Submitted: 12 Dec 2015
Revision: 15 May 2016
Accepted: 30 May 2016
ePublished: 16 Oct 2017
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Avicenna J Environ Health Eng. 2016;3(1): 5029-5029.
doi: 10.17795/ajehe-5029
  Abstract View: 1047
  PDF Download: 504

Research Article

Hexavalent Chromium Adsorption onto Fire Clay

Ali Reza Rahmani 1, Maryam Forough 1, Zahra Noorimotlagh 2, Shervin Adabi 1*

1 Department of Environmental Health Engineering, School of Health, Hamedan University of Medical Sciences, Hamedan, Iran
2 Environmental Technologies Research Center, Ahvaz Jundishapur University of Medical Sciences, Ahvaz, Iran
Corresponding author: Shervin Adabi, Hamedan University of Medical Sciences, Hamedan, Iran. Tel: +98-9188745722, Fax: +98-8138380509 vazanah5@gmail.com


Cr (VI) as an extremely soluble and highly toxic ion is present in effluents of industries and imposes severe health-related problems. The current study aimed to provide information on Cr (VI) adsorption potential of fire clay as an abundant, cost-effective and untried material. Batch adsorption trials of Cr (VI) were performed to investigate the effects of pH, contact time, initial metal ion concentration and the adsorbent dosage. Langmuir, Freundlich and Dubinin–Radushkevich isotherm models were used to evaluate the equilibrium data at 20°C and regression coefficients were derived. Moreover, adsorption kinetics was analyzed using the pseudo-first-order and the pseudo-second-order kinetic models. Maximum chromium removal was found at pH 2.0. A kinetic study yielded an optimum equilibrium time of 90 minutes with an adsorbent dose of 2.5 g/50 mL. Results suggested that the equilibrium adsorption described by the Freundlich model. The kinetic data of the sorption showed that the pseudo second-order equation was the more appropriate. The results of the study indicated that fire clay was not a suitable adsorbent for Cr (IV). Apart from relatively long equilibrium time, the efficiency was not satisfactory. Therefore, searching for better alternative and/or modify such adsorbent is necessary in this area.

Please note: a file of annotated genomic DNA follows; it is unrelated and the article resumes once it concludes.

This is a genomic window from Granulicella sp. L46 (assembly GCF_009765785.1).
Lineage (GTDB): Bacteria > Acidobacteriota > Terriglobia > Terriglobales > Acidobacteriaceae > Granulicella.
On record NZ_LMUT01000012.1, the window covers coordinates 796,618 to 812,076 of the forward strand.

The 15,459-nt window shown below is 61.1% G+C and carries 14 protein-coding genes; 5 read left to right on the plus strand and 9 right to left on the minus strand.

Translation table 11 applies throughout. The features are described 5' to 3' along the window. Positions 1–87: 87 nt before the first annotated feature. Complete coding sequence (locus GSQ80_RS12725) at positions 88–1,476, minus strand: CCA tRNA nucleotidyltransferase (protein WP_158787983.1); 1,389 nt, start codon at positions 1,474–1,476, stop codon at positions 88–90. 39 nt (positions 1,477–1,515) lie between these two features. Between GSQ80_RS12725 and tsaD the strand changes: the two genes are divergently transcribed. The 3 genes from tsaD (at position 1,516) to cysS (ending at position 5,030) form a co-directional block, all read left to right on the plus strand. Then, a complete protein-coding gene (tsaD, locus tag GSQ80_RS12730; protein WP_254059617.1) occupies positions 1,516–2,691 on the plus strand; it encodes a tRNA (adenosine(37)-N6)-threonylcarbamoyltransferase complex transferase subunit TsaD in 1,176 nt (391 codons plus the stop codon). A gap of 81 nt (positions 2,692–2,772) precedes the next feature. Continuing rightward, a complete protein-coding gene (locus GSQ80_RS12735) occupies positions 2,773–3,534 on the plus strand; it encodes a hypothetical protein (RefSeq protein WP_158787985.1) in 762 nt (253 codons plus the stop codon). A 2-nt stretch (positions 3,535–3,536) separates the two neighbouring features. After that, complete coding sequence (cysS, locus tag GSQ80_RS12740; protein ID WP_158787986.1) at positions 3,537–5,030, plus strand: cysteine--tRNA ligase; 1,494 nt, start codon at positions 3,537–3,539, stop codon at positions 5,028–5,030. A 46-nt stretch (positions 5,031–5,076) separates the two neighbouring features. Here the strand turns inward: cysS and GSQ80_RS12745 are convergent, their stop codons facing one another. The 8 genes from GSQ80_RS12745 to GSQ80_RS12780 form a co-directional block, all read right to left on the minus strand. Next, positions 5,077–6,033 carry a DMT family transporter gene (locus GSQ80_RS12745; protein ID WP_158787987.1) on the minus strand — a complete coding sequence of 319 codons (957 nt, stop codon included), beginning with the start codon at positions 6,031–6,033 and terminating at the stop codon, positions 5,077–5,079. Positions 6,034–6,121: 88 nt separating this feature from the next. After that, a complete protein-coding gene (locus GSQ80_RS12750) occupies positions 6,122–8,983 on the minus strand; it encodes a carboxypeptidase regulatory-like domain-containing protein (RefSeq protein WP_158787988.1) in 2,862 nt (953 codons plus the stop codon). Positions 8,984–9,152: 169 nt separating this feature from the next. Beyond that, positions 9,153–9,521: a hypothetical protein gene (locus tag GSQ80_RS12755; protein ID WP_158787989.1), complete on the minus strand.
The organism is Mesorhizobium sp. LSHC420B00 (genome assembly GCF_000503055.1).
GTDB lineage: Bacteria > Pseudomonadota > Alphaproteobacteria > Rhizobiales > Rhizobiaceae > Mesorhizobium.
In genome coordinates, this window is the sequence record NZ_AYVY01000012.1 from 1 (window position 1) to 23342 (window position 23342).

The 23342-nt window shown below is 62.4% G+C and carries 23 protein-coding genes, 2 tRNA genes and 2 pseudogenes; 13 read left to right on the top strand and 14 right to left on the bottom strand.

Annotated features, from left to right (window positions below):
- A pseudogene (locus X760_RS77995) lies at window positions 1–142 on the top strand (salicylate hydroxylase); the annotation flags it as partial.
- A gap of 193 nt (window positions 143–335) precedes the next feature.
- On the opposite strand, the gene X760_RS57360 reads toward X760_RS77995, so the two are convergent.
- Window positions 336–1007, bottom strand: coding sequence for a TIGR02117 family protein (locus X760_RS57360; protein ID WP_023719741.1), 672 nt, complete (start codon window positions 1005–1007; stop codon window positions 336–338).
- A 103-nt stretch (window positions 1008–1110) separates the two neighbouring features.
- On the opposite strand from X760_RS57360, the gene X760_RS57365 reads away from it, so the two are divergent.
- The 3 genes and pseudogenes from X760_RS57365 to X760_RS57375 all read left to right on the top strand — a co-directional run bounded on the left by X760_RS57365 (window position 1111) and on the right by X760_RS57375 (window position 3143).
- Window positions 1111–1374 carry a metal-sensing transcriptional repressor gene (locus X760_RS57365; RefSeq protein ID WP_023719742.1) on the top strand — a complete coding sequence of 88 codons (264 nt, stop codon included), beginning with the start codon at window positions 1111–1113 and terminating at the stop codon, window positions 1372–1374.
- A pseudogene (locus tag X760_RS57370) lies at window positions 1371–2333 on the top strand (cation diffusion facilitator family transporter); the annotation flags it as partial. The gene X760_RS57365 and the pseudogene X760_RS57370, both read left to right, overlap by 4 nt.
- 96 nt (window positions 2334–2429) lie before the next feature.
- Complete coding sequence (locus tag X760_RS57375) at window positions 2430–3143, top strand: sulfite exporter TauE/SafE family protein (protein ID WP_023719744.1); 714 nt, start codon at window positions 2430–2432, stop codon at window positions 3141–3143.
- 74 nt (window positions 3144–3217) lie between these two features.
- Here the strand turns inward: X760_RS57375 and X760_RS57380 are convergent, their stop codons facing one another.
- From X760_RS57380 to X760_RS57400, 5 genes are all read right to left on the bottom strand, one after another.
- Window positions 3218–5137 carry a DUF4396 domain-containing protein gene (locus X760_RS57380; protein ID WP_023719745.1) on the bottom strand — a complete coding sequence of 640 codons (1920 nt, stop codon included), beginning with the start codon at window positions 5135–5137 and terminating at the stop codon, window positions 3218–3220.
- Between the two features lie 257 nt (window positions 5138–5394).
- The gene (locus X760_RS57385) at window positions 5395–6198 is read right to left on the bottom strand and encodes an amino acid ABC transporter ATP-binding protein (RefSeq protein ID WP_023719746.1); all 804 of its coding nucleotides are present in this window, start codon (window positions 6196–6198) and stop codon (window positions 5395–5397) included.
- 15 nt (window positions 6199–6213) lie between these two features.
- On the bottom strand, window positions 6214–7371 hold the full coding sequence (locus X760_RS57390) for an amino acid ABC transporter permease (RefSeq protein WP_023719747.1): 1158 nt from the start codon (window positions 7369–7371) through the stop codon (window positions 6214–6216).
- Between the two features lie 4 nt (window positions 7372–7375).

Keywords: Fire Clay, Cr (VI) Adsorption, Isotherms, Kinetics
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